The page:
The Incidence of Anxiety and Depression in Physical Therapy Students. II. Hypothesis, Research Question and Literature Review

The Incidence of Anxiety and Depression in Physical Therapy Students. II. Hypothesis, Research Question and Literature Review

The purpose of another study conducted by Clark and Zeldow (1988) was to determine the adverse effects of the medical education on physicians-in-training, by describing the vicissitudes, unpredictable changes in life, on depressed mood during four years of medical school.  More specifically, the researchers questioned: What is the incidence of suicidal ideation?  Does depressed mood vary as a function of gender?  Are there markers (e.g. personality traits, family history) that predict vulnerability to depressed mood at the outset of medical school?  What is the relationship between depressed mood and participation in psychotherapy?  Does depressed mood diminish academic performance?

The Beck Depression Inventory (BDI) was used (N=121) as the main indicator of depression/dysphoria. Results indicated that dysphoria was lowest at initial assessment (4%), but never less than 12% thereafter during the first three years.  In contrast, 25% of the class was dysphoric at the end of the second year.  The results indicated that there were no significant gender differences within any assessment.  However, in the fourth year, the mean neuroticism score (an abbreviated, six item adaptation taken from the neuroticism scale of the Eysenck personality Inventory, Eysenck,1964) for males suddenly dropped. When severe depression was evaluated (BDI >21), the relationship between severe dysphoria and the act of quitting medical school was significant.  The highest rate of positive response to the suicide item (N=95) was manifest at the end of the second year when 3 students yielded a score of 2 (“I would like to kill myself”).  In terms of personality, men who described themselves as relatively independent, active, and competitive were less vulnerable to depressive symptoms.  Women who described themselves as relatively aggressive, worldly, or not easily hurt were also less vulnerable to depressive symptoms.  Familial history of depression, substance abuse, and academic performance was not found to have a significant correlation to depression.  However, there was a significant association between greater dysphoria and use of psychotherapy during the first two years.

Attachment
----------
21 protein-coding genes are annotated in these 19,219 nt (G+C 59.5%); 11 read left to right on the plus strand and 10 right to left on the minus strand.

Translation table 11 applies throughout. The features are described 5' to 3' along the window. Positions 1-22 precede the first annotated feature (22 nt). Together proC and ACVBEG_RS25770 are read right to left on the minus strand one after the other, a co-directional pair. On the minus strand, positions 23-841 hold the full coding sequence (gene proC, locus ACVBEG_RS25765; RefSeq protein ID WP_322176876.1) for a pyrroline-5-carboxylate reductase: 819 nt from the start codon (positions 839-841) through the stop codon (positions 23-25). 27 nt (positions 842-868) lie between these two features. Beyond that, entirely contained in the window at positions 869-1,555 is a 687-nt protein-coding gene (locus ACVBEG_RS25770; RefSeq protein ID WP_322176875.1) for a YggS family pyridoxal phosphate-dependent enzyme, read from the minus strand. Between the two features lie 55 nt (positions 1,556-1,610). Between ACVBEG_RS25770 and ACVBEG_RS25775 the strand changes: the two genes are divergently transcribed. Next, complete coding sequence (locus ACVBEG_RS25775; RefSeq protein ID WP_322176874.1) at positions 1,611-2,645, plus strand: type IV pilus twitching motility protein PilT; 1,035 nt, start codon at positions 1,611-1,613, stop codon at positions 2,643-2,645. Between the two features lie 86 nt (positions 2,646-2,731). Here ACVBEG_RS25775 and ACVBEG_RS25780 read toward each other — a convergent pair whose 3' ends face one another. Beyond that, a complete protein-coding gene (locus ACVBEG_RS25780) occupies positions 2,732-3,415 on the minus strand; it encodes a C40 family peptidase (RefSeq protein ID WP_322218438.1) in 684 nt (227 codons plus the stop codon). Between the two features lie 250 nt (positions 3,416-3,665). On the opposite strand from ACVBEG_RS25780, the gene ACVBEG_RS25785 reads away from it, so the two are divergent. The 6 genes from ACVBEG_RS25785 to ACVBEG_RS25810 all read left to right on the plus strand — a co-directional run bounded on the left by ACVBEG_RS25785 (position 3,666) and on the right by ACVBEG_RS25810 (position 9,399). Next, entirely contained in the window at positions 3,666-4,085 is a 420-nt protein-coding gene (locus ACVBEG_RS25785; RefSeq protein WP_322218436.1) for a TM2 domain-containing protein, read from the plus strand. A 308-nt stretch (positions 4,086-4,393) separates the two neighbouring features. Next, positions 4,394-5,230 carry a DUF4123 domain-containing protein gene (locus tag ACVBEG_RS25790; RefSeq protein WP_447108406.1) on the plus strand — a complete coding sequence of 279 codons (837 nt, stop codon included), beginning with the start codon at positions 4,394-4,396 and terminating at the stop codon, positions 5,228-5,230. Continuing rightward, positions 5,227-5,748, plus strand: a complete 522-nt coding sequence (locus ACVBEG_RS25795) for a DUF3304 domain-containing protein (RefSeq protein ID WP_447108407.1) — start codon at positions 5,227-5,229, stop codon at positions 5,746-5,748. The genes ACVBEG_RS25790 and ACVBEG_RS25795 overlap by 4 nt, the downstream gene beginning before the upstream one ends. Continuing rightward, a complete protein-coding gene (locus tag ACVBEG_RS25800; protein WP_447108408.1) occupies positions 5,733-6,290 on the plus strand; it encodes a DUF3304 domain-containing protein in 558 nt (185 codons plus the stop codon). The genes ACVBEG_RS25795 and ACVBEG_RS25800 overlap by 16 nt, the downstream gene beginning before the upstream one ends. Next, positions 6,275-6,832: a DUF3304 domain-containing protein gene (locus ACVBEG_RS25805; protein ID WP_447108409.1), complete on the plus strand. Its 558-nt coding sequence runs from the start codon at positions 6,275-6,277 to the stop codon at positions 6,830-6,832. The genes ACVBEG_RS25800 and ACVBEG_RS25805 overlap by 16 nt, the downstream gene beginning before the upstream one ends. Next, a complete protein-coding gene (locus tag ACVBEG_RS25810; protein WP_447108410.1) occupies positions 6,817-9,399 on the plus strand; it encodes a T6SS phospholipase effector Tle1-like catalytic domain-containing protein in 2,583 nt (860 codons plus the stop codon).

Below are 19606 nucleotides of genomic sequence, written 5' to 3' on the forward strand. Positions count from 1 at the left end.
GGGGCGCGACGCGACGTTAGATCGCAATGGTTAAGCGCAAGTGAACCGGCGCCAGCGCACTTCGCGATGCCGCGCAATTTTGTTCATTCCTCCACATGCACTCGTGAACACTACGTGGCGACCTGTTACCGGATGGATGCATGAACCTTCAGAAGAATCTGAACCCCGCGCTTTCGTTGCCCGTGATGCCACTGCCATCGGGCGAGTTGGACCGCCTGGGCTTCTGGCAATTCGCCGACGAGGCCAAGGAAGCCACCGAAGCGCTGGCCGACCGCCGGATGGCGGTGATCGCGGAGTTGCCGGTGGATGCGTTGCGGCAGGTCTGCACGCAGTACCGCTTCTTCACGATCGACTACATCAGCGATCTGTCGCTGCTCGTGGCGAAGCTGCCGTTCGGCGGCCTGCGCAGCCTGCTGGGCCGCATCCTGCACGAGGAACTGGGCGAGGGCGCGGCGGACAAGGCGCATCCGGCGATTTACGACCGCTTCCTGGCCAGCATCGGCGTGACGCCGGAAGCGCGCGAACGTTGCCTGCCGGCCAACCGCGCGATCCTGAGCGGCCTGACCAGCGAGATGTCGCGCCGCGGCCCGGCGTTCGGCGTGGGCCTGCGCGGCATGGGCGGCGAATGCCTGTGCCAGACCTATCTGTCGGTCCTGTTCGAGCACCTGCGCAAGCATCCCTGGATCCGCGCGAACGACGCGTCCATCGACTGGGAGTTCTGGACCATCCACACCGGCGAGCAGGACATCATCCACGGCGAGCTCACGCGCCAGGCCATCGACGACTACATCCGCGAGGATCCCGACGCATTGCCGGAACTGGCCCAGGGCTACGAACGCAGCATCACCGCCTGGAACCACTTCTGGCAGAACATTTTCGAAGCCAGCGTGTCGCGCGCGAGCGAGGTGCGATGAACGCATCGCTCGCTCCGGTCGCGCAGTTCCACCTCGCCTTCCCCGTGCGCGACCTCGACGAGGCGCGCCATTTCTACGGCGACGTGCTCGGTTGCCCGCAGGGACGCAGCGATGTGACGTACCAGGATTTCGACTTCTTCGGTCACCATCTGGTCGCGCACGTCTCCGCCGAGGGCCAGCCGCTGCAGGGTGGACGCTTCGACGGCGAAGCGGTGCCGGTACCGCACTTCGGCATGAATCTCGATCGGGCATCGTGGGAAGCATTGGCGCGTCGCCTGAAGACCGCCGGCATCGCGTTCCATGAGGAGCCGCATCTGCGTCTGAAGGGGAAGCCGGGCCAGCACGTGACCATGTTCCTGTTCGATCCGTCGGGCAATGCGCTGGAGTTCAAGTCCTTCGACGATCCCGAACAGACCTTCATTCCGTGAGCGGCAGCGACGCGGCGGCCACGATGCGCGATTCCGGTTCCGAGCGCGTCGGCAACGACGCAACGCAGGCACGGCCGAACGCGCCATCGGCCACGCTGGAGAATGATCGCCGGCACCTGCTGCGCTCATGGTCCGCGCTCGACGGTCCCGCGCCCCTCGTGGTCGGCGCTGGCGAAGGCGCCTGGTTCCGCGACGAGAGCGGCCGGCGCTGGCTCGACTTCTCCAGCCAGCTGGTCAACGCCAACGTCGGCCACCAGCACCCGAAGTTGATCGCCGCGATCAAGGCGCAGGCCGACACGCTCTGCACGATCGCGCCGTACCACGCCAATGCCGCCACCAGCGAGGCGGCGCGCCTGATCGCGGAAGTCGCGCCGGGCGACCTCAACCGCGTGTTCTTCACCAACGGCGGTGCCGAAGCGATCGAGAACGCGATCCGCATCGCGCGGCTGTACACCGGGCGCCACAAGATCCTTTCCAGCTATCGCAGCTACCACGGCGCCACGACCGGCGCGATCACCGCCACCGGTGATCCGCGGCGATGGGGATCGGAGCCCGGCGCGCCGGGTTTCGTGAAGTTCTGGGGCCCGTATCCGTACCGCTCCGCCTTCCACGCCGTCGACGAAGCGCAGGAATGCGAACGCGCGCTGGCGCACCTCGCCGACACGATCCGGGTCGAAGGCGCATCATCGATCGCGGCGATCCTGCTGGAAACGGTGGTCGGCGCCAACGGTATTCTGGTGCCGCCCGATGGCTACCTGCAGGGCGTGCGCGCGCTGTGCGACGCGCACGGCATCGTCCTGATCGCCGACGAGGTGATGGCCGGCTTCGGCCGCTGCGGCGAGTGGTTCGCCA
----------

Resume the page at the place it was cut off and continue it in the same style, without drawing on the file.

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About the Author

Clare LewisClare Lewis graduated from the Professional School of Psychology in 2003 with her doctorate in clinical psychology and in 2005 with her doctorate in organizational psychology. She has been licensed as a clinical psychologist since 2012.  In addition to her psychology degrees, Clare is a licensed physical therapist with an advanced masters in orthopedic manual therapy and an transitional doctorate in physical therapy.  Clare is a certified manual therapist from the Stanley Paris Institute and a fellow of the American Association of Orthopedic and Manual Physical Therapists.  Clare has been a professor in the department of physical therapy at CSU Sacramento since 1996.  She has taught the psychology class and orthopedic class for majors for many years. She practices physical therapy at Remedy Rehab in Sacramento, CA doing orthopedic out-patient manual therapy and volunteers at the suicide hotline for Sacramento County.

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